Shingles, also called herpes zoster, is a painful skin rash. Shingles can lead to severe nerve pain that can last for months or years after the rash goes away. Shingles is caused by the varicella zoster virus—the same virus that causes chickenpox. If you’ve ever had chickenpox, you can get shingles. Almost 1 out of 3 people in the United States will develop shingles in their lifetime. You can get shingles at any age, but it's more common in older adults. Older adults also are more likely to have severe disease. CDC recommends that people age 60 or older get the shingles vaccine.
- CDC recommends that people age 60 or older get one dose of the shingles vaccine.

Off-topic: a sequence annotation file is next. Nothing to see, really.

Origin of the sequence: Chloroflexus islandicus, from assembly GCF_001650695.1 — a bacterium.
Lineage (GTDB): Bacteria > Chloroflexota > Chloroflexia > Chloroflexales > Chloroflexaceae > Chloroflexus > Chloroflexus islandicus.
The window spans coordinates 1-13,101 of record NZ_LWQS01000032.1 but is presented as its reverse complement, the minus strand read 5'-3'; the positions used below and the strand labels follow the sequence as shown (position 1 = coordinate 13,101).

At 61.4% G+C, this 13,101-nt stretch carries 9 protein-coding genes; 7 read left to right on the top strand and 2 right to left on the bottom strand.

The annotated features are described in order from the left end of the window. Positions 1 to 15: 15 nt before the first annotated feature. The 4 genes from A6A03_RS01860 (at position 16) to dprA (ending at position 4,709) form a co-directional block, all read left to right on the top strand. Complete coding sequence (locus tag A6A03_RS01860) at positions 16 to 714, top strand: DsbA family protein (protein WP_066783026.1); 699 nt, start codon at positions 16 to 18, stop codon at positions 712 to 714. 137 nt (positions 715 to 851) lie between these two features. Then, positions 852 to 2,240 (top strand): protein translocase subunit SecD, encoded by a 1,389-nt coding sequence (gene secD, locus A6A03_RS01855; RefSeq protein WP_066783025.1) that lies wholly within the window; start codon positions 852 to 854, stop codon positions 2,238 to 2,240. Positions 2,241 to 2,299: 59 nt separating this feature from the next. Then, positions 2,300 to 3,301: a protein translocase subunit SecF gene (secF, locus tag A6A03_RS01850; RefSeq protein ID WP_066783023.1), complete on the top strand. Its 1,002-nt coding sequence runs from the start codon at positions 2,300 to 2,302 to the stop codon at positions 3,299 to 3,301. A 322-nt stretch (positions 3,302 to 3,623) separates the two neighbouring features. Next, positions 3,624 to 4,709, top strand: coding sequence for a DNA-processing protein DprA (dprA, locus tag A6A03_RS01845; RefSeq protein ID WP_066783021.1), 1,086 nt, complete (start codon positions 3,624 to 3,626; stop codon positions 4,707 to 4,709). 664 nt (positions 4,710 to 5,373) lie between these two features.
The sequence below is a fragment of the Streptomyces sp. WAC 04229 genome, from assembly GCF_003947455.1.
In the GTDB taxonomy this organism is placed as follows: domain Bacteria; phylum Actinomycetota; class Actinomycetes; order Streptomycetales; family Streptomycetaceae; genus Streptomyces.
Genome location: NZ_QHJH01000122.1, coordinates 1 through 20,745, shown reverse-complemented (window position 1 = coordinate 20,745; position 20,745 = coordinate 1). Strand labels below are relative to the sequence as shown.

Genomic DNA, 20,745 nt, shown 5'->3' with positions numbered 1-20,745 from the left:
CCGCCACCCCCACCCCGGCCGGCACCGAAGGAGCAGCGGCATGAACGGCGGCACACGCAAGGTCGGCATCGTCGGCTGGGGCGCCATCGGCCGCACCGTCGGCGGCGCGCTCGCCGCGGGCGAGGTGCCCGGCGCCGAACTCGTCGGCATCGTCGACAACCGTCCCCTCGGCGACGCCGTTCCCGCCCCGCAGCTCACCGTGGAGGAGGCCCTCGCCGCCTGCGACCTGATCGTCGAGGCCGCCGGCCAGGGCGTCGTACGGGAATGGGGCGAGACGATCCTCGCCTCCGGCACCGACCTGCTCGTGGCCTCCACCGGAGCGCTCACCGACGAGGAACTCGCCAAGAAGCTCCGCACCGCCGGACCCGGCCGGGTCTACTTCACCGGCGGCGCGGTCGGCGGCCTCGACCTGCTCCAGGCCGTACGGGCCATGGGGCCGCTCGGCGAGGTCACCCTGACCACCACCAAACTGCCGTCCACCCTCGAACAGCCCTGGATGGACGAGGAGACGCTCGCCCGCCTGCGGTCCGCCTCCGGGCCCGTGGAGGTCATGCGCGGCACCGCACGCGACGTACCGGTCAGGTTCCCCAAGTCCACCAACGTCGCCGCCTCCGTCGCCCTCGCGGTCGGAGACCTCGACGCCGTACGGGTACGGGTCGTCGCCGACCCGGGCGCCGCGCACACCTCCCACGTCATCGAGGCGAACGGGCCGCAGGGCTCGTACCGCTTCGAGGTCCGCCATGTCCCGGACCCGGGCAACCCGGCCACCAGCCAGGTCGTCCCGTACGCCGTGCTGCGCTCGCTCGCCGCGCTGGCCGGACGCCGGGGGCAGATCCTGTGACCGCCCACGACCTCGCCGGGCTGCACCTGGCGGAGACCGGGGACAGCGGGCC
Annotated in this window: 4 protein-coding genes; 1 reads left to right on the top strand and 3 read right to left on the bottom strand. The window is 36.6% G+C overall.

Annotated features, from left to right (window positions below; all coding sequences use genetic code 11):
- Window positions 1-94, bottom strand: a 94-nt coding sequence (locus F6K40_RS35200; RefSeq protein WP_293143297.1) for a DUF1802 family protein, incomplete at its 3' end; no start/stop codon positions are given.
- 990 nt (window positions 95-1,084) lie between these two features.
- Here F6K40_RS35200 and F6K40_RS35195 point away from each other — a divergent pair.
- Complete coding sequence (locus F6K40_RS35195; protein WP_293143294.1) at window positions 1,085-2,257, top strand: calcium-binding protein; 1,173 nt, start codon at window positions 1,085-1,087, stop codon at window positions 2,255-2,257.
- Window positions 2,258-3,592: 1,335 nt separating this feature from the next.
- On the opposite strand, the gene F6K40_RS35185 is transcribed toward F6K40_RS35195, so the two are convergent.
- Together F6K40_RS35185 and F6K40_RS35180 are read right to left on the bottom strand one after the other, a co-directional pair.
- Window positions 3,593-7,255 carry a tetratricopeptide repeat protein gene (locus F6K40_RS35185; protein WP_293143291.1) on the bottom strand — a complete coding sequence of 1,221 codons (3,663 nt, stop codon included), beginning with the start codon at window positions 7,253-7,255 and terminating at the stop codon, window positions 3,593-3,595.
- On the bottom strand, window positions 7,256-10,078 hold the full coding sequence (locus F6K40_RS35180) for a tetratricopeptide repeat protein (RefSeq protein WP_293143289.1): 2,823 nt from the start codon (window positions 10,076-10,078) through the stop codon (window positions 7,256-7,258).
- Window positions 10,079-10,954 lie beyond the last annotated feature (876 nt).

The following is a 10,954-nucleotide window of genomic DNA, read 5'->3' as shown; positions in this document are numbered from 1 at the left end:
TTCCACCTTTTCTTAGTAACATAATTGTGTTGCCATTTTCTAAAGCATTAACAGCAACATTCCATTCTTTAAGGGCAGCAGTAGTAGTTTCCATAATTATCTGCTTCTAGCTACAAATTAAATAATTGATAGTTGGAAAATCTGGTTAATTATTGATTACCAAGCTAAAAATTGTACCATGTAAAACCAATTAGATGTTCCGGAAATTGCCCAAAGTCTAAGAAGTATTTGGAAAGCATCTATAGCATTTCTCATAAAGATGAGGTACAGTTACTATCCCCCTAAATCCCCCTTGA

- People who have a weakened immune system should talk to their healthcare provider to see if it is safe for them to get the shingles vaccine.
- People who have previously had shingles should still get the vaccine to help prevent future occurrences of the disease.
- Shingles vaccine is available in pharmacies and doctors’ offices. Talk with your healthcare provider if you have questions about the shingles vaccine.
- If you have shingles, don’t touch the rash, and keep it covered. Until the rash crusts over, stay away from pregnant women who aren’t protected against chickenpox, premature infants, and people with weakened immune systems.